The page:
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+ - How Does One Verify Hard Drive Firmware? 1

Submitted by Anonymous Coward
An anonymous reader writes "In light of recent revelations from Kaspersky Labs about the Equation Group and persistent hard drive malware, I was curious about how easy it might be to verify my own system's drives to see if they were infected. I have no real reason to think they would be, but I was dismayed by the total lack of tools to independently verify such a thing. For instance, Seagate's firmware download pages provide files with no external hash, something Linux distributions do for all of their packages. Neither do they seem to provide a utility to read off the current firmware from a drive and verify its integrity.

Are there any utilities to do such a thing? Why don't these companies provide such a thing to users? Has anyone compiled and posted a public list of known-good firmware hashes for the major hard drive vendors and models? This seems to be a critical hole in PC security.

I did contact Seagate support asking for hashes of their latest firmware; I got a response stating that '...If you download the firmware directly from our website there is no risk on the file be tampered with." [their phrasing, not mine]. Methinks somebody hasn't been keeping up with world events lately."

+ - Blu-Ray Players Hackable via Malicious Discs

Submitted by Anonymous Coward
An anonymous reader writes "Blu-Ray disc interactive features use Java and Stephen Tomkinson just posted a blog discussing research showing how using a specially created Blu-Ray discs it is possible to hack a couple of players. He hacked one Linux based network connected player to get root due to issues introduced by the vendor. Similarly he did the same thing against Windows Blu-Ray player software. He then combined both along with detection techniques into one disc.."

+ - 42 Artificial Intelligences Are Going Head to Head in 'Civilization V'

Submitted by rossgneumann
rossgneumann (3901661) writes "The r/Civ subreddit is currently hosting a fascinating "Battle Royale" in the strategy game Civilization V, pitting 42 of the game's built-in, computer-controlled players against each other for world domination. The match is being played on the largest Earth-shaped map the game is capable of, with both civilizations that were included in the retail version of the game and custom, player-created civilizations that were modded into it after release."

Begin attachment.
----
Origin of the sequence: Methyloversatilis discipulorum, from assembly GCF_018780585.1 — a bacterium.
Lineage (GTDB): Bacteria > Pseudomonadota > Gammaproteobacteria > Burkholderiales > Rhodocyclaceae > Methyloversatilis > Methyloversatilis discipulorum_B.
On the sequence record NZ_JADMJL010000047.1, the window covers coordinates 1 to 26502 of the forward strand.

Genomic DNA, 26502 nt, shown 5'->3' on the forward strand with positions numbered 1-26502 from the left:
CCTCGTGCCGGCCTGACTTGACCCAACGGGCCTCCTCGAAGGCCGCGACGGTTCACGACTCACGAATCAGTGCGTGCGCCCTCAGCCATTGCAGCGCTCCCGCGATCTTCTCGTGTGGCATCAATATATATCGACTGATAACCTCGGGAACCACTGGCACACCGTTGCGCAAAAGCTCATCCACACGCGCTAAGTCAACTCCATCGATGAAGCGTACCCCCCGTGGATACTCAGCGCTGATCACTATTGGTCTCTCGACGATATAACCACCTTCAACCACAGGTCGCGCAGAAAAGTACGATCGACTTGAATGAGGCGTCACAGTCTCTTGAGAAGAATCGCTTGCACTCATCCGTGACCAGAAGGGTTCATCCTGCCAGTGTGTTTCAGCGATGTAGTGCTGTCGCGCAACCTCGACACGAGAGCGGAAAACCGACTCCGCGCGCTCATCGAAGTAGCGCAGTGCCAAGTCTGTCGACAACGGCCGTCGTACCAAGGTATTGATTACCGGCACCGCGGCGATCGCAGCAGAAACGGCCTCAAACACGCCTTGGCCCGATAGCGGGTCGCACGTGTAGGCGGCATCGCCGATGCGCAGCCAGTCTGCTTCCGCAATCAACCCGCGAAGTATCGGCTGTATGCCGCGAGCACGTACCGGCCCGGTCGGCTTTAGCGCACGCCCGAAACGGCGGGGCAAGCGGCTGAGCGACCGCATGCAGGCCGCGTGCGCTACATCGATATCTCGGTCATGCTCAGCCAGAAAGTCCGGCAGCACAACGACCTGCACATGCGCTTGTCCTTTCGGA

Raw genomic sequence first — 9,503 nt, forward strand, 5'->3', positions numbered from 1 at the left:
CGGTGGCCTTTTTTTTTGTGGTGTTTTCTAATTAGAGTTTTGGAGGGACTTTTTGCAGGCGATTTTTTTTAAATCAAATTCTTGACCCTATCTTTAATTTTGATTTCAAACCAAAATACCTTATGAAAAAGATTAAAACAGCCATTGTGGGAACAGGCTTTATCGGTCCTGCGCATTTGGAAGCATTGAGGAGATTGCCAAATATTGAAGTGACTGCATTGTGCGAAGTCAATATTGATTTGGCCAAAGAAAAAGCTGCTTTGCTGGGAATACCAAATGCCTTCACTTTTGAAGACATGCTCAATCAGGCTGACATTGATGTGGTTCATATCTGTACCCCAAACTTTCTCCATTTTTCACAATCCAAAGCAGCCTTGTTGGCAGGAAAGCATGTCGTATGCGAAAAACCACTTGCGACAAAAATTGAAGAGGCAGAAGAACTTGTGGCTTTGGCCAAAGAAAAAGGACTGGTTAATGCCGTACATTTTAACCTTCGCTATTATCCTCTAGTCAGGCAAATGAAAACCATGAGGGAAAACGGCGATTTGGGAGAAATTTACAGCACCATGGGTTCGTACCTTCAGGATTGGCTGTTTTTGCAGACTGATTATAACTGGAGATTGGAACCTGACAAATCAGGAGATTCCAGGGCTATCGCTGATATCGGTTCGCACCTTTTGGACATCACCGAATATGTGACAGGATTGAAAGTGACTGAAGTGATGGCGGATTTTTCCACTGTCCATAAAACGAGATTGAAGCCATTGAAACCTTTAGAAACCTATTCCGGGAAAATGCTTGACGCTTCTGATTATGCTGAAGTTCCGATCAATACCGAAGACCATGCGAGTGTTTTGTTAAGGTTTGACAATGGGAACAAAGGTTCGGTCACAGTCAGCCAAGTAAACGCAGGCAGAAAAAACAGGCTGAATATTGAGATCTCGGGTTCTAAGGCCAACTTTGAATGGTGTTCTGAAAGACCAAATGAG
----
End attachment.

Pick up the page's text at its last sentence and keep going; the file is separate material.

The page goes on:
Comment: I fail to grasp how this achieves anything (Score 1) 126

by Lead Butthead (#49079957) Attached to: Patent Troll Wins $15.7M From Samsung By Claiming To Own Bluetooth

so you smash all their belongings. With their winning from the suit, they'll just buy new ones to replace the ones you smashed. Plus they get to have you charged with vandalism and sue you for damages. They get to have new things and make your life even more miserable, a total win-win for them.

+ - How "omnipotent" hackers tied to NSA hid for 14 years and were found at last-> 2

Submitted by Advocatus Diaboli
Advocatus Diaboli (1627651) writes "The money and time required to develop the Equation Group malware, the technological breakthroughs the operation accomplished, and the interdictions performed against targets leave little doubt that the operation was sponsored by a nation-state with nearly unlimited resources to dedicate to the project. The countries that were and weren't targeted, the ties to Stuxnet and Flame, and the Grok artifact found inside the Equation Group keylogger strongly support the theory the NSA or a related US agency is the responsible party, but so far Kaspersky has declined to name a culrit. NSA officials didn't respond to an e-mail seeking comment for this story. What is safe to say is that the unearthing of the Equation Group is a seminal finding in the fields of computer and national security, as important, or possibly more so, than the revelations about Stuxnet."
Link to Original Source

Comment: can we even trust the manufacturers anymore? (Score 1) 2

It worries me that drive manufacturers are in bed with these people. Either this group has experts in reverse engineering or the manufacturers are cutting these people custom firmware. With product life cycle under 18 months (and seems to be getting shorter all the time,) reverse engineering seem unlikely.

Simplicity does not precede complexity, but follows it.

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